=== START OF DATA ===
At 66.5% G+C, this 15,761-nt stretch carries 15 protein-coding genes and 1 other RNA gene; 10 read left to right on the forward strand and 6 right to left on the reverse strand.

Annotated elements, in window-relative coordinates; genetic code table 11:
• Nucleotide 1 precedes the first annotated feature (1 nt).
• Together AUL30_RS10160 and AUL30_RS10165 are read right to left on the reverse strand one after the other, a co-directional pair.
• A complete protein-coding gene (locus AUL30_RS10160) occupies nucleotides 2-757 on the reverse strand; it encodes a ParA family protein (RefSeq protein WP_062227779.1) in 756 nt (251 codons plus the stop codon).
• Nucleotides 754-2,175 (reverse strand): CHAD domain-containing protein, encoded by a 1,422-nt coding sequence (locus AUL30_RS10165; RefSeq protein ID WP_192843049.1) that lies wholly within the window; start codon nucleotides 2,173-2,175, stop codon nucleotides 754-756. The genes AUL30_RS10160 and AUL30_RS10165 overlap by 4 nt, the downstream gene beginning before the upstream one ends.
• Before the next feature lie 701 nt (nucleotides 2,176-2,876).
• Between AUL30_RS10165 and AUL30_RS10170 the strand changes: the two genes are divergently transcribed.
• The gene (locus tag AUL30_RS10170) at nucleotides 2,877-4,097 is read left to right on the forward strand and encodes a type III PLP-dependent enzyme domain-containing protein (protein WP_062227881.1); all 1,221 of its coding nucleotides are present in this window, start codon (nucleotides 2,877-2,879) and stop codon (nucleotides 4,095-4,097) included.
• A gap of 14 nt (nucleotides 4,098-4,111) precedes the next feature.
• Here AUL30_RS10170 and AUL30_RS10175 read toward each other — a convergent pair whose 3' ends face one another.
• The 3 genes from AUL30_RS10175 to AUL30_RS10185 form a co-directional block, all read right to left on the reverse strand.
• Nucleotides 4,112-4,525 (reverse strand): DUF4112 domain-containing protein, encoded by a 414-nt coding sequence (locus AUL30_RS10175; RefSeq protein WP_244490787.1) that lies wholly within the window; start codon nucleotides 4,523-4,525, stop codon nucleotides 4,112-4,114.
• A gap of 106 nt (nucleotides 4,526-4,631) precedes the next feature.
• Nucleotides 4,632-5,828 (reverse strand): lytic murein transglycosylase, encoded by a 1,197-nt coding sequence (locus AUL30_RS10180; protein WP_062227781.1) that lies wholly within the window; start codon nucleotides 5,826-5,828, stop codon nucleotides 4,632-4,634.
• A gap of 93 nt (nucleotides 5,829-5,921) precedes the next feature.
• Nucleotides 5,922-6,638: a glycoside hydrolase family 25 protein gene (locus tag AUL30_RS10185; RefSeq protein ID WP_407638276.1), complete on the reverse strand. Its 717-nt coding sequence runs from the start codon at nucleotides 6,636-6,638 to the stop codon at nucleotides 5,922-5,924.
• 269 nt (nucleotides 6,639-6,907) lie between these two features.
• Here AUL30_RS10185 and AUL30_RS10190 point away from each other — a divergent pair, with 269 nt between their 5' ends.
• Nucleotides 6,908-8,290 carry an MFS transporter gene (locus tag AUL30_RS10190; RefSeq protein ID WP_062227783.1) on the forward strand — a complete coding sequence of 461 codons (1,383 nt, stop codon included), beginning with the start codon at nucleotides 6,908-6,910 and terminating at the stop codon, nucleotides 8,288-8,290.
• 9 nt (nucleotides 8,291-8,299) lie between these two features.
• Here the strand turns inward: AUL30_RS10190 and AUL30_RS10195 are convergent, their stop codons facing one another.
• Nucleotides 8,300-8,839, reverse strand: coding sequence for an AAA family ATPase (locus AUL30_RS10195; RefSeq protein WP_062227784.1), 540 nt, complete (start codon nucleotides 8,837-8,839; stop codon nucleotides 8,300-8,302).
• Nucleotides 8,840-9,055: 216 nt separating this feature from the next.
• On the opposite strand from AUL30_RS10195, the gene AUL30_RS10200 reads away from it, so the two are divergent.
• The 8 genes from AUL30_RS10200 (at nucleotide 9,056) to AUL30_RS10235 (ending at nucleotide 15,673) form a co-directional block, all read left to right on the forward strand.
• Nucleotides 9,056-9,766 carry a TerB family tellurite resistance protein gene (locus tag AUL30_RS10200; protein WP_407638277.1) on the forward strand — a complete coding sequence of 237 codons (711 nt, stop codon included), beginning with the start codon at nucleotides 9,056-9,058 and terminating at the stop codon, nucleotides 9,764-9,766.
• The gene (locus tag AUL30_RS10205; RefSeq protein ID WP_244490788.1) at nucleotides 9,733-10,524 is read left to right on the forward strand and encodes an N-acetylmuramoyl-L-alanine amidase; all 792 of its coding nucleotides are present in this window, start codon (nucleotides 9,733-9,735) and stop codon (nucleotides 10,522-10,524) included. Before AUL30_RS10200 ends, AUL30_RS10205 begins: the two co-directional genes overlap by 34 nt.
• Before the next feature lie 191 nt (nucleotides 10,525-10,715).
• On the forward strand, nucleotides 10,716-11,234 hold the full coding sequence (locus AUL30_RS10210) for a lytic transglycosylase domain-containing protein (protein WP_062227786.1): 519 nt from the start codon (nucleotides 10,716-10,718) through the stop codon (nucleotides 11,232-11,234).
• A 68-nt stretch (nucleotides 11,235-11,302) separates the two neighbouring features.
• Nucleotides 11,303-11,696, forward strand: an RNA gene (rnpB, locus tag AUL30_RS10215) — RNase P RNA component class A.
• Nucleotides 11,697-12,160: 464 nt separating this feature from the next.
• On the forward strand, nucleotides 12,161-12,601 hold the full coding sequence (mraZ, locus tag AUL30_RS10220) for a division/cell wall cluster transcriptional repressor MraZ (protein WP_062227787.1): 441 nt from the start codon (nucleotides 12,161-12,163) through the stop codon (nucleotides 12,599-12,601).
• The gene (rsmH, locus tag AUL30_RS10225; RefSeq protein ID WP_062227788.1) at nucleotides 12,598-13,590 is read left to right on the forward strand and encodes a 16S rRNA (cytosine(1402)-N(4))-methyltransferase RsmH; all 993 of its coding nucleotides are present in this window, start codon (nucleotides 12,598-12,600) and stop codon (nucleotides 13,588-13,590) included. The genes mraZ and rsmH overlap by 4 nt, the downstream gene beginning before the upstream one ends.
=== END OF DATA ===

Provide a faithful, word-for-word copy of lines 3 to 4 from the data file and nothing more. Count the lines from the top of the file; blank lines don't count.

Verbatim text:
• Nucleotide 1 precedes the first annotated feature (1 nt).
• Together AUL30_RS10160 and AUL30_RS10165 are read right to left on the reverse strand one after the other, a co-directional pair.